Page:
Well, I feel like it was only a few posts ago that I had the ceremonial “changing of the environmental control system” in the garage.
Alas, it was cold yesterday in the garage, so we (yes! Cousin Taylor’s back to help!) decided to perform the heater ritual. Ah, the sweet localized warmth of the heater.
Last time Taylor was helping, we were just squeezing rivets on the flap.
This time, I needed his help shooting and bucking. Instead of just blasting off, we did about a 15 minute lesson.
I made him go through the whole routine:
Measure and Mark (see picture below), Drill, deburr, dimple…
Then, I shot one rivet, and then I made him do it alone, then we did a third one with him shooting and me bucking.
All three were perfect.
Since I’m so skeptical, I didn’t want to start into the bottom skins with only one teamwork rivet under our belt, so I drilled a few more holes and we shot the rest. They all ended up perfect, but we got a good feel for communication, etc.
I find it useful to explain that we want about 10 “hits” (although they happen so fast you can’t really count them) in about 1-1.5 seconds.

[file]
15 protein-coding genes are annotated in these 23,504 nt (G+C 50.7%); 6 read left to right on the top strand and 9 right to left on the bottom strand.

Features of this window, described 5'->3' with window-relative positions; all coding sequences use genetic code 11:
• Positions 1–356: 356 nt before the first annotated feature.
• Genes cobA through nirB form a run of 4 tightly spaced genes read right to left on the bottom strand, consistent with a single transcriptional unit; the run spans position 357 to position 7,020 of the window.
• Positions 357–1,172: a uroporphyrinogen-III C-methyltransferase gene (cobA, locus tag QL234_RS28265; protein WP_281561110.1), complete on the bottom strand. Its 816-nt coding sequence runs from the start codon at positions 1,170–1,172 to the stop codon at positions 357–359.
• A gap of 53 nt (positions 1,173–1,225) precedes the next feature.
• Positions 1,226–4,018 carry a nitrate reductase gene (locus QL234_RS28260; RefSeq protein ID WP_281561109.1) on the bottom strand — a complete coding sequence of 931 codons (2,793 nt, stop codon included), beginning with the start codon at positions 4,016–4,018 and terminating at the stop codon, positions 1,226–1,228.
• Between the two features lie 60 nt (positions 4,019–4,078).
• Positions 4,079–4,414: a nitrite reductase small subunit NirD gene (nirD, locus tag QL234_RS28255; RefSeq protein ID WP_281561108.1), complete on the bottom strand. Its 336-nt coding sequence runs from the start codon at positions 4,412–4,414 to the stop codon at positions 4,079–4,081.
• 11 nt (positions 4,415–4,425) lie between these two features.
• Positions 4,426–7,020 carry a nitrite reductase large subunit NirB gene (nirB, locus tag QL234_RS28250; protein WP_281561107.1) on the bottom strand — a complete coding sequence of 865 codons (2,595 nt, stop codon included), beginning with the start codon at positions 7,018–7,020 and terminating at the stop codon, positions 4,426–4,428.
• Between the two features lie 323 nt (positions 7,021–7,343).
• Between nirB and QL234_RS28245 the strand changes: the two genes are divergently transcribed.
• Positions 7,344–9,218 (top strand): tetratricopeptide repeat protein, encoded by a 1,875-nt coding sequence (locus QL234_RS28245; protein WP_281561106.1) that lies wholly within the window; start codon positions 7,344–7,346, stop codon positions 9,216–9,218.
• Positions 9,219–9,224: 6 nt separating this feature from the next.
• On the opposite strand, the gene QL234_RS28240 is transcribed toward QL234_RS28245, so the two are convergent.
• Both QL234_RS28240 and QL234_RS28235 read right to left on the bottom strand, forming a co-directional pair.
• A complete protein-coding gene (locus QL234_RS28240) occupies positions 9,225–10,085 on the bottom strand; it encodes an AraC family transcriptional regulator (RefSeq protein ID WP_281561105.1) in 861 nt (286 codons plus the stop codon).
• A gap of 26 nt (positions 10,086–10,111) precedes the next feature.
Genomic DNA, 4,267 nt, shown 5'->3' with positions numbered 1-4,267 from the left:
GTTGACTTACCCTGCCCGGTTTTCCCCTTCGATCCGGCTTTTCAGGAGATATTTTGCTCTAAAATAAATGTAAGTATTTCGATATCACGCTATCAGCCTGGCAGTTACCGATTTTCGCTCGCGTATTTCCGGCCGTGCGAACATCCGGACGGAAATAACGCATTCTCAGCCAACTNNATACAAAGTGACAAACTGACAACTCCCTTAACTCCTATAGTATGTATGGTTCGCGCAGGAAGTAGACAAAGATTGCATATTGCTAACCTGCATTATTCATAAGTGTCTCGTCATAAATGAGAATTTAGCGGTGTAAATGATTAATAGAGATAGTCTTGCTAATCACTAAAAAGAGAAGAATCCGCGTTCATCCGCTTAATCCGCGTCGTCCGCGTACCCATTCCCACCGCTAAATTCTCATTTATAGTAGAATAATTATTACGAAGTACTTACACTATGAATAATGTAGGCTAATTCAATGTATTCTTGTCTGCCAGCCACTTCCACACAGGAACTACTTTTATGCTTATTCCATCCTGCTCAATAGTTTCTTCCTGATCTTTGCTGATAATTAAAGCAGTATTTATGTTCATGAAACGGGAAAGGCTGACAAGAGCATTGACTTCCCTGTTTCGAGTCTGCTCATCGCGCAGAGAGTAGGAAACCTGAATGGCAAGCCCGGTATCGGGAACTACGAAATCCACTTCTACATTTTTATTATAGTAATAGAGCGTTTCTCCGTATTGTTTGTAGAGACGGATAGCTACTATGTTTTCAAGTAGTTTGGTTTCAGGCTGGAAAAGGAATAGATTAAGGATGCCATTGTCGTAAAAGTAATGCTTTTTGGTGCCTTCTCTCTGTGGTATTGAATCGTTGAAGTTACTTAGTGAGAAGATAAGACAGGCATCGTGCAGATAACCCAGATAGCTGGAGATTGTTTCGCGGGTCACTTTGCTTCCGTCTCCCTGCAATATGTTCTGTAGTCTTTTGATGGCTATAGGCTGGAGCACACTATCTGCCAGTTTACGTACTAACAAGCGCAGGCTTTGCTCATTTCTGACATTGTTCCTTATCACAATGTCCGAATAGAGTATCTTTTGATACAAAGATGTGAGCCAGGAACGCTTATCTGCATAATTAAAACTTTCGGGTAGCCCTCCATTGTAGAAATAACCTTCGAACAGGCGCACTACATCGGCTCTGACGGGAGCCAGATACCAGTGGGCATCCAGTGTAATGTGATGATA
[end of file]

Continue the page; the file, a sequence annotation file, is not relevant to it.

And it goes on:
If some where a little light, I was able to ask for “4 more hits” or “6 more hits,” and he always delivered the perfect amount of additional shooting. Can’t ask for anything better than that.
We ended up setting the rest of the rear spar, rib, and main spar rivets (including about 8 that I couldn’t reach alone yesterday) and then 15 more on the flap brace.
For one of the “hard to reach” rivets, I was laying on the ground with my whole arm in the inspection port. I got my arm in there, then had to shift my whole shoulder into the port. Not comfortable, but we got it done.
Here’s the after shot.
After getting the whole inboard skin done, we just had to peel off the blue tape.
1.5 actual hours, with 2 people. 3.0 build hours, 63 rivets.